The acquittal by a Melbourne jury yesterday of Jack Thomas, who was alleged to have had a plane ticket paid for with funds from Al-Qaeda, is another blow to the multi billion dollar ‘war on terror.’

The Australian government spent millions of dollars and six years on the Thomas case, including deciding to retry him after he had won an appeal, on the basis of an interview he had done with the ABC.

The victory for Mr Thomas should provide a warning to the Rudd government and state governments that the ‘war on terror’ is misguided.

In these tight economic times why is, for example, the Rudd government wasting more taxpayers money on fear mongering advertising at railway stations and other public places about dobbing in a terrorist and breathlessly telling you to ring a hotline if you see anything suspicious – you know, like a group of young Muslim men congregating together as they wait for a train.

According to the Commonwealth Attorney-General’s Department’s David Finlayson, the Rudd government is proposing to update the Howard government’s anti-terrorism advertising campaign.

Finlayson told the Senate Estimates hearing on Monday, “With any campaign there’s a need to refresh advertising approaches to continue to have the impact you desire, and consideration is being given to whether we need to look at refreshing.”

What Finlayson’s political masters should be doing is abandoning the multimillion dollar advertising campaign and the hotline and putting that money instead into eliminating prejudice against Muslims in our community.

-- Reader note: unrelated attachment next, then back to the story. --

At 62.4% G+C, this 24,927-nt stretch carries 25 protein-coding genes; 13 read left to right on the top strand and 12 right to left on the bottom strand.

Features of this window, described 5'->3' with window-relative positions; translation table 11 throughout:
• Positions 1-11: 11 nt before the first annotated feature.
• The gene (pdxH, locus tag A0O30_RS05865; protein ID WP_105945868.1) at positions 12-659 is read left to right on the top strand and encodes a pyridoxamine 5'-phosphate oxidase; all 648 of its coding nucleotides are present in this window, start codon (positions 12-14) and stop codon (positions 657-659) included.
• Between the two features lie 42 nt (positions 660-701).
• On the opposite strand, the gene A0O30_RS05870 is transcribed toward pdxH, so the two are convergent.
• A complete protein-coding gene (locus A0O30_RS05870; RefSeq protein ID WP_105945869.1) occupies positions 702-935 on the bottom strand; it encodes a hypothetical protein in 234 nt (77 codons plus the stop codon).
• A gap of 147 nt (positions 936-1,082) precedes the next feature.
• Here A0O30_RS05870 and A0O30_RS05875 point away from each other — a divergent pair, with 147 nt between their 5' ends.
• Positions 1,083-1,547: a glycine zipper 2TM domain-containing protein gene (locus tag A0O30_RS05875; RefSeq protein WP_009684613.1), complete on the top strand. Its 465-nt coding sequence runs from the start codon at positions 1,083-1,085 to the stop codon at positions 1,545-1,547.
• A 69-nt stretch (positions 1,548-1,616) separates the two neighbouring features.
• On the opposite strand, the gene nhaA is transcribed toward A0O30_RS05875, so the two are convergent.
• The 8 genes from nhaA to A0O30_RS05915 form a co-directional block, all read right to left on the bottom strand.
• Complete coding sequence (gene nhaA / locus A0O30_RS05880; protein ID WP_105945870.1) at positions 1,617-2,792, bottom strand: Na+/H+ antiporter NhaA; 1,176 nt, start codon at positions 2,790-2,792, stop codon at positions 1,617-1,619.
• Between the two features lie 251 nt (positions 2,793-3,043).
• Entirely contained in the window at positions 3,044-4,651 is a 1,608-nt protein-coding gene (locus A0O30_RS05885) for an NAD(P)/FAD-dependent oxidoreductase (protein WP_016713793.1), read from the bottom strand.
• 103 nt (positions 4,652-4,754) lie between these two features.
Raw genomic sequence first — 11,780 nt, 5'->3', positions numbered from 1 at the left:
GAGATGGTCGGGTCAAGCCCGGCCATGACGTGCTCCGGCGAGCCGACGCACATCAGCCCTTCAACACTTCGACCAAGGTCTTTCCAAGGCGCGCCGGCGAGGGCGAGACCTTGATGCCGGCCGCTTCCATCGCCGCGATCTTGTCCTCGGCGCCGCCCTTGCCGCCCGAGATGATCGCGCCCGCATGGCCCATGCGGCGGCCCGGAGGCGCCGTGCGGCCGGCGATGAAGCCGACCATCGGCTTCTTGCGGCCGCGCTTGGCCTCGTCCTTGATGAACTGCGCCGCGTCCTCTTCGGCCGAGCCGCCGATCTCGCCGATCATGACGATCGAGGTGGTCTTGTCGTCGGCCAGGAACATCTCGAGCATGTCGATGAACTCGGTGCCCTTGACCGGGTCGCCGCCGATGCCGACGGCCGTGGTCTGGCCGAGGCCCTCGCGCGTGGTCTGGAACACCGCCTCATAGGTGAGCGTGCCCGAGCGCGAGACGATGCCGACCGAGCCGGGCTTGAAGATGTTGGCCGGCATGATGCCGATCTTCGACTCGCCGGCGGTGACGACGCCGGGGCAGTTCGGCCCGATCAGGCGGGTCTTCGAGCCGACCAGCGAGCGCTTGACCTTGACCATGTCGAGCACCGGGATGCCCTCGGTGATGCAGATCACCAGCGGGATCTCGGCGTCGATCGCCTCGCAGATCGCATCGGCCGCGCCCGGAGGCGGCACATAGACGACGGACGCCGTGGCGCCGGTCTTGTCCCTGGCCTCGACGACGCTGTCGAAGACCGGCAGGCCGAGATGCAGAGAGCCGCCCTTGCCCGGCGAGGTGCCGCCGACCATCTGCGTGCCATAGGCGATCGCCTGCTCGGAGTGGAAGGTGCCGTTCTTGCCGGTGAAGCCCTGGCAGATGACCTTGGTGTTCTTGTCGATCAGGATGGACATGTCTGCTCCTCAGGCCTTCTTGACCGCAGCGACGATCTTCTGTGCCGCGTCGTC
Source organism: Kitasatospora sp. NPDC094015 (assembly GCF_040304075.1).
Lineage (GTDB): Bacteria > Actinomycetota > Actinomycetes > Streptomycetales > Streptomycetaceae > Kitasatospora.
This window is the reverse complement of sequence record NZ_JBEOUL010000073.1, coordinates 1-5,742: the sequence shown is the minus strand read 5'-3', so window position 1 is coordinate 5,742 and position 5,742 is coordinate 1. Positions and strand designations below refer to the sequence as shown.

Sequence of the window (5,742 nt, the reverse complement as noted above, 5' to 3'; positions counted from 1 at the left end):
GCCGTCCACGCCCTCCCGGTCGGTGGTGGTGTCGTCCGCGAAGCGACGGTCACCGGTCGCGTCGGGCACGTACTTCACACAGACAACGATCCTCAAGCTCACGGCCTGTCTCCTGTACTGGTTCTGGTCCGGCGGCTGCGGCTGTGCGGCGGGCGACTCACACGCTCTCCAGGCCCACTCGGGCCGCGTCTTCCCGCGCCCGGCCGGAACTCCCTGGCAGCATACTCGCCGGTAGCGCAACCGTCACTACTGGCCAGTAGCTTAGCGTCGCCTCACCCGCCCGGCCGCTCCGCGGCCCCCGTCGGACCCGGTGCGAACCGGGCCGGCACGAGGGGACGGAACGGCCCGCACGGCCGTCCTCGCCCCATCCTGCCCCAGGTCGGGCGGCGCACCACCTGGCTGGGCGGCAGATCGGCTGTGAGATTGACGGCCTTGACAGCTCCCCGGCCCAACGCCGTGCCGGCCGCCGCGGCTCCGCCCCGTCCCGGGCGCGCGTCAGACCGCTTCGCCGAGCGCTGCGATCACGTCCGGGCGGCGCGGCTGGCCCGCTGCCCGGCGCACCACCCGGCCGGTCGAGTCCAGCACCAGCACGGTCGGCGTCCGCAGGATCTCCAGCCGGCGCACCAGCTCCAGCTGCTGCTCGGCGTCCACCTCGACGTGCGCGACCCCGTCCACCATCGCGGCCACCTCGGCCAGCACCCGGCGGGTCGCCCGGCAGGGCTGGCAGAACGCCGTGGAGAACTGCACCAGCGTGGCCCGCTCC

It is time we got over the ‘war on terror’ — it is nothing more than a gross over reaction to the events of 9/11. As the former head of MI5 Stella Rimington told The Guardian last Saturday, the response by the west to 9/11 was a huge over reaction. It is time, she said, to acknowledge that as shocking as it was, 9/11 was no different to any other major terrorist event.

Rimington observed “You know, it was another terrorist incident. It was huge, and horrible, and seemed worse because we all watched it unfold on television. So yes, 9/11 was bigger, but not … not …” Not qualitatively different?

“No. That’s not how it struck me. I suppose I’d lived with terrorist events for a good part of my working life, and this was, as far as I was concerned, another one.”

Rimington has made the right call on 9/11. If it were not the US that was hit but a developing world country, then we would have been spared anti–terror laws and the billions of taxpayers’ dollars spent on ‘security measures’

Politicians, Ms Rimington says, are now using national security as a political weapon “to get at the other side. You know, ‘We’re more tough on terrorism than you are’,” she said.

And, she might have added, heads of security agencies are spooking politicians about terrorism, so they can keep increasing their funding. A prize example of that happened yesterday when ASIO tabled its Annual Report in Parliament. According to ASIO chief Paul O’Sullivan, “If not for the action of ASIO and its partners in recent years I believe there would have been a terrorist attack or attacks in Australia.”

The problem with this boast is that the taxpayer will never know if it is true or not, because of the secretiveness of ASIO.

And ensuring that ASIO keeps its massive funding base – courtesy of the 9/11 over reaction – O’Sullivan warns that a terrorism attack remains the great threat to the security of Australia. Well compared to what? And on what basis is that assertion made?

We will never know.

Peter Fray

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